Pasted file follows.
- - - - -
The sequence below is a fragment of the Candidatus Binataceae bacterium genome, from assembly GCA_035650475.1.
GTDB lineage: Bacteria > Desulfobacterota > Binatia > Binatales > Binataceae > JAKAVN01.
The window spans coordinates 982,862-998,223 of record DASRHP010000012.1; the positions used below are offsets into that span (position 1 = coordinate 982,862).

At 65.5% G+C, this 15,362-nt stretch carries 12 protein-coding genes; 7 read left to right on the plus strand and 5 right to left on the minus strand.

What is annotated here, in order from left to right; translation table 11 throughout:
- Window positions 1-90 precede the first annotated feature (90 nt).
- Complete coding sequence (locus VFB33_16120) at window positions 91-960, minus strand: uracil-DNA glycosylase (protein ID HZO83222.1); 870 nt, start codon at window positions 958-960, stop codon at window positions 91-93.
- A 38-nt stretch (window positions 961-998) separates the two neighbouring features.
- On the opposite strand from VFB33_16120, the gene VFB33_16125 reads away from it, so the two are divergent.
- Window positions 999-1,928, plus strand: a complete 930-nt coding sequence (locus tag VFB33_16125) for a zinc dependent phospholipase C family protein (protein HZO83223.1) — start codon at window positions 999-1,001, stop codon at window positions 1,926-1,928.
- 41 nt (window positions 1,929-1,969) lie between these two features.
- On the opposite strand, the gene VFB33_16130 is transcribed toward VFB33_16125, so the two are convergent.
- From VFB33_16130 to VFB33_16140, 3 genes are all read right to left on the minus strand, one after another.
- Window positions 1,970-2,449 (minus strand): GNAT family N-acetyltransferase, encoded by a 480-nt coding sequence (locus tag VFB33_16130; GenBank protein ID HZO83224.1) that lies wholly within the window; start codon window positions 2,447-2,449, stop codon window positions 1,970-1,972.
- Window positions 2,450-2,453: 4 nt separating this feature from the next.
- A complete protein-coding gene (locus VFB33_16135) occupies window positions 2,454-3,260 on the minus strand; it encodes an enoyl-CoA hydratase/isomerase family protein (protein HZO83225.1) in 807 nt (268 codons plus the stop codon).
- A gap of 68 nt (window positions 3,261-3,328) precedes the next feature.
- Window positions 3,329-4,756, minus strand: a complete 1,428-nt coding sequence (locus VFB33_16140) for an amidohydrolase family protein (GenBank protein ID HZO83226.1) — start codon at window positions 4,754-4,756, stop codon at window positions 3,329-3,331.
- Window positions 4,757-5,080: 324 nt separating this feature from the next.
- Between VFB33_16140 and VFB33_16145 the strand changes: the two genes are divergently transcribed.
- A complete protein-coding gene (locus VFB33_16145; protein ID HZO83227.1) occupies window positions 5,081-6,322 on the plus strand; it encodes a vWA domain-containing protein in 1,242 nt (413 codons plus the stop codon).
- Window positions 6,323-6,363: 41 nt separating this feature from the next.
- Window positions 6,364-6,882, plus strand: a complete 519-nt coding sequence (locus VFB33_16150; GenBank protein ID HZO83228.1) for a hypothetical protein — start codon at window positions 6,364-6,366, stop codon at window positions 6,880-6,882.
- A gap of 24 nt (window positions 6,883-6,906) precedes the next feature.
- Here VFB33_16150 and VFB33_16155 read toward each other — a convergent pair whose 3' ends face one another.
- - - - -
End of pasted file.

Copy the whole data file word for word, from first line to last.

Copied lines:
The sequence below is a fragment of the Candidatus Binataceae bacterium genome, from assembly GCA_035650475.1.
GTDB lineage: Bacteria > Desulfobacterota > Binatia > Binatales > Binataceae > JAKAVN01.
The window spans coordinates 982,862-998,223 of record DASRHP010000012.1; the positions used below are offsets into that span (position 1 = coordinate 982,862).

At 65.5% G+C, this 15,362-nt stretch carries 12 protein-coding genes; 7 read left to right on the plus strand and 5 right to left on the minus strand.

What is annotated here, in order from left to right; translation table 11 throughout:
- Window positions 1-90 precede the first annotated feature (90 nt).
- Complete coding sequence (locus VFB33_16120) at window positions 91-960, minus strand: uracil-DNA glycosylase (protein ID HZO83222.1); 870 nt, start codon at window positions 958-960, stop codon at window positions 91-93.
- A 38-nt stretch (window positions 961-998) separates the two neighbouring features.
- On the opposite strand from VFB33_16120, the gene VFB33_16125 reads away from it, so the two are divergent.
- Window positions 999-1,928, plus strand: a complete 930-nt coding sequence (locus tag VFB33_16125) for a zinc dependent phospholipase C family protein (protein HZO83223.1) — start codon at window positions 999-1,001, stop codon at window positions 1,926-1,928.
- 41 nt (window positions 1,929-1,969) lie between these two features.
- On the opposite strand, the gene VFB33_16130 is transcribed toward VFB33_16125, so the two are convergent.
- From VFB33_16130 to VFB33_16140, 3 genes are all read right to left on the minus strand, one after another.
- Window positions 1,970-2,449 (minus strand): GNAT family N-acetyltransferase, encoded by a 480-nt coding sequence (locus tag VFB33_16130; GenBank protein ID HZO83224.1) that lies wholly within the window; start codon window positions 2,447-2,449, stop codon window positions 1,970-1,972.
- Window positions 2,450-2,453: 4 nt separating this feature from the next.
- A complete protein-coding gene (locus VFB33_16135) occupies window positions 2,454-3,260 on the minus strand; it encodes an enoyl-CoA hydratase/isomerase family protein (protein HZO83225.1) in 807 nt (268 codons plus the stop codon).
- A gap of 68 nt (window positions 3,261-3,328) precedes the next feature.
- Window positions 3,329-4,756, minus strand: a complete 1,428-nt coding sequence (locus VFB33_16140) for an amidohydrolase family protein (GenBank protein ID HZO83226.1) — start codon at window positions 4,754-4,756, stop codon at window positions 3,329-3,331.
- Window positions 4,757-5,080: 324 nt separating this feature from the next.
- Between VFB33_16140 and VFB33_16145 the strand changes: the two genes are divergently transcribed.
- A complete protein-coding gene (locus VFB33_16145; protein ID HZO83227.1) occupies window positions 5,081-6,322 on the plus strand; it encodes a vWA domain-containing protein in 1,242 nt (413 codons plus the stop codon).
- Window positions 6,323-6,363: 41 nt separating this feature from the next.
- Window positions 6,364-6,882, plus strand: a complete 519-nt coding sequence (locus VFB33_16150; GenBank protein ID HZO83228.1) for a hypothetical protein — start codon at window positions 6,364-6,366, stop codon at window positions 6,880-6,882.
- A gap of 24 nt (window positions 6,883-6,906) precedes the next feature.
- Here VFB33_16150 and VFB33_16155 read toward each other — a convergent pair whose 3' ends face one another.